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Jury Convicts Palmer Man of Third Marijuana Grow and Forfeits Grow House
 

APR 09 (ANCHORAGE, Alaska) - On April 3, 2014, an Anchorage jury convicted Loren Kent Dodds, 48, of Palmer, Alaska, of one count of manufacturing marijuana.  The jury also returned a verdict forfeiting Dodds' residence to the government because it was used to facilitate his marijuana growing operation.

According to evidence presented at trial, Dodds turned the lower level of his Palmer residence into a sophisticated hydroponic marijuana grow that was equipped with motorized lights and myriad timers, all powered by stolen electricity.

Dodds was convicted of having a marijuana grow in the same residence twice before, in 2008 and 1994. Dodd was still on probation for his 2008 marijuana cultivation and power theft convictions when law enforcement discovered the 2013 grow in the same residence. Dodds' 2013 grow was his largest yet, with over 600 plants which ranged from starter plants to plants that were over seven feet tall. Dodds' third marijuana grow came to the attention of law enforcement after a young child who was living at Dodds' residence asked a relative for a knife so he could help Dodds cut down the "stinky lettuce."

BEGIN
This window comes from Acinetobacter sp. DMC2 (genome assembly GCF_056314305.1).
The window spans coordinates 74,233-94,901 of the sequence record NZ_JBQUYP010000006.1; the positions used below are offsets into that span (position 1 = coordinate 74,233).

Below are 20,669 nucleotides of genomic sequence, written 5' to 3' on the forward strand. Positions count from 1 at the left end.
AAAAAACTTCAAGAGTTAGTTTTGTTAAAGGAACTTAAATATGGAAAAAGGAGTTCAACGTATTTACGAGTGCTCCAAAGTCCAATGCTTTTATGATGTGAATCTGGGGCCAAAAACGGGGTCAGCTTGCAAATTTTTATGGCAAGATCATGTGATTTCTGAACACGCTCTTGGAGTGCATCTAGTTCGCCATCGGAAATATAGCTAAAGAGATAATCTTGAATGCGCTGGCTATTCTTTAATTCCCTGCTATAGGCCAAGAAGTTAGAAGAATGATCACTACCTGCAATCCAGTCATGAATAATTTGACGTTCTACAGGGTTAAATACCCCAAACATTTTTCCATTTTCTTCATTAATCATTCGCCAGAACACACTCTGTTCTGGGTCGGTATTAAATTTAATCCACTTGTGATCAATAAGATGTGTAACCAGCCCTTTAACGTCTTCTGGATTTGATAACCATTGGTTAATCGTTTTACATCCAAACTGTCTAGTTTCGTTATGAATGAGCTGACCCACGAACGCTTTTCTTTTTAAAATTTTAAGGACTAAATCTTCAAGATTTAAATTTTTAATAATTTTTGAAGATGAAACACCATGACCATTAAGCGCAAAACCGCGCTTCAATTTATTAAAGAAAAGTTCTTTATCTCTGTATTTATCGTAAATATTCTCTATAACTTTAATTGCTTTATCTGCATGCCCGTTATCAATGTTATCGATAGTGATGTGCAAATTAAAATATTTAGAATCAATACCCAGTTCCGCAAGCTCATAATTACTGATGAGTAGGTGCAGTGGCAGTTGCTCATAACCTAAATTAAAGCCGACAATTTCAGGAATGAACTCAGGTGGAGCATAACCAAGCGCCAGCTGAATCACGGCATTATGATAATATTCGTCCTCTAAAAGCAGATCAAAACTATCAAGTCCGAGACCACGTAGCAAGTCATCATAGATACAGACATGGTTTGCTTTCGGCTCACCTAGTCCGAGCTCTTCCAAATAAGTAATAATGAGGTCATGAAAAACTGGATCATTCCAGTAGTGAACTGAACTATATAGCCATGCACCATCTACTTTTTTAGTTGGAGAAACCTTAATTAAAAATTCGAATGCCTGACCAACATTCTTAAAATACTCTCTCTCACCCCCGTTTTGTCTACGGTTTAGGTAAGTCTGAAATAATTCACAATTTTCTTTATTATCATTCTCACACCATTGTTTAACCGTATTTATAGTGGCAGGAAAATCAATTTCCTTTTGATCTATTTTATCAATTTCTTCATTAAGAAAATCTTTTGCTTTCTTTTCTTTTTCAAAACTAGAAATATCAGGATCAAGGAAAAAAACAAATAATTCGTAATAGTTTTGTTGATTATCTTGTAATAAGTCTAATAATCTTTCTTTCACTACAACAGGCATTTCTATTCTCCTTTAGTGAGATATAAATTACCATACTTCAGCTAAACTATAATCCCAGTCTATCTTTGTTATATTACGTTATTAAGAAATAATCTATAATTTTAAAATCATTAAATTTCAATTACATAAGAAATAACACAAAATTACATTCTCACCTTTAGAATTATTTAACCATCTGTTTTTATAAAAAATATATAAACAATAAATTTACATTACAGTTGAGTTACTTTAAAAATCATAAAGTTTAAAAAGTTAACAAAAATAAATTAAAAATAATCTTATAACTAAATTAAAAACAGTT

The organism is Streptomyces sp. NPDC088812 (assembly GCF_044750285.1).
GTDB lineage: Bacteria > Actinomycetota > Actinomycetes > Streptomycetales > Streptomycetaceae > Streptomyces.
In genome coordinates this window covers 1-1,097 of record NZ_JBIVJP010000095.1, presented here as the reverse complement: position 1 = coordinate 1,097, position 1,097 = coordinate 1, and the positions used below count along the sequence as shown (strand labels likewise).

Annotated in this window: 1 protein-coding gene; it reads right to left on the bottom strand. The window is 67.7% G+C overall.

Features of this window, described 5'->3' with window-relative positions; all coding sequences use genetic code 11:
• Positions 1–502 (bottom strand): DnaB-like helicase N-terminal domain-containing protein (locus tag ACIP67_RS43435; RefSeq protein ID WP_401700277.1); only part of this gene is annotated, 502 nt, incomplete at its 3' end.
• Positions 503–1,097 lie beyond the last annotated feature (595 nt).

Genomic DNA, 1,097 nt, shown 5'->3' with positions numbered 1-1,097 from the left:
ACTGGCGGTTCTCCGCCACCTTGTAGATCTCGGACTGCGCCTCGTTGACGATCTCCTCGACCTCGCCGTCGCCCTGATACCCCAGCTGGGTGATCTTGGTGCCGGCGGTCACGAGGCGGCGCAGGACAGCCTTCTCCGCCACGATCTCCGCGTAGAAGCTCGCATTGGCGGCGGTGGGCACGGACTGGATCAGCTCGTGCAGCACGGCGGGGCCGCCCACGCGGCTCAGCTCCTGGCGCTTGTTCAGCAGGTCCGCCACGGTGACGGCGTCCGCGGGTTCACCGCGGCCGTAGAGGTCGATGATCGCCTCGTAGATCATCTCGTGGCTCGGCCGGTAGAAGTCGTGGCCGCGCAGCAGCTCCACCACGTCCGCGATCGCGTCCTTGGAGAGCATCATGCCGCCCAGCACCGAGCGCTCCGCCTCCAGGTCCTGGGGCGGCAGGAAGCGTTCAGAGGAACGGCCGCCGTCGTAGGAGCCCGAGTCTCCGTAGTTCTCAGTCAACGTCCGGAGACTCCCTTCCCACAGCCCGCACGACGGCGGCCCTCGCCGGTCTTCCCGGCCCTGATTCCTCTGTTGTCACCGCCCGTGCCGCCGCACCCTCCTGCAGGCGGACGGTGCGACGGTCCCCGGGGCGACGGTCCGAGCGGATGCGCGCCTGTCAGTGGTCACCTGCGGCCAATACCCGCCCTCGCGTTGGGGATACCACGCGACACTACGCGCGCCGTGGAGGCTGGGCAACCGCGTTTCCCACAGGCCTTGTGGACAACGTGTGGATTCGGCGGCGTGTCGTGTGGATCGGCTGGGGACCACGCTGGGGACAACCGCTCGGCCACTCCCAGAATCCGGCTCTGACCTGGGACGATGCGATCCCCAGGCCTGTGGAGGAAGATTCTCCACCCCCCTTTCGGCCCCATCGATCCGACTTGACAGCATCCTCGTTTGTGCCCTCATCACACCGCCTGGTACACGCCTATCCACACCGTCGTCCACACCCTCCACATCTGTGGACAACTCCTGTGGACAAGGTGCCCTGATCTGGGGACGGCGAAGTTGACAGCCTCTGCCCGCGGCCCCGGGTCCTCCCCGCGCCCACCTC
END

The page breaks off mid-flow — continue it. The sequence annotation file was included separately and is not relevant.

Dodds denied responsibility for the marijuana grow, telling investigators that he lived in a ramshackle motorhome offsite rather than in his more than 3,000 square foot residence located on several acres. Dodds claimed to have rented the residence to a couple whose last name he did not know and whose telephone number he did not have.

Dodds is set for sentencing on June 20, 2014, before U.S. District Court Judge Sharon Gleason. Dodds faces a mandatory minimum sentence of ten years imprisonment for his repeat offense, and up to a maximum of forty years imprisonment, to be followed by at least ten years of supervised release. Dodds may also be fined up to $5,000,000.  Because the jury returned a verdict finding that Dodds used his residence to facilitate a marijuana growing operation, he will forfeit the residence and real property to the government. The jury could not reach a decision on whether Dodds' adjoining property also facilitated his marijuana growing operation.

The investigation was conducted by the Drug Enforcement Administration, the Alaska State Troopers, and the State Drug Enforcement Unit Task Force members from both the Wasilla and Palmer Police Departments.
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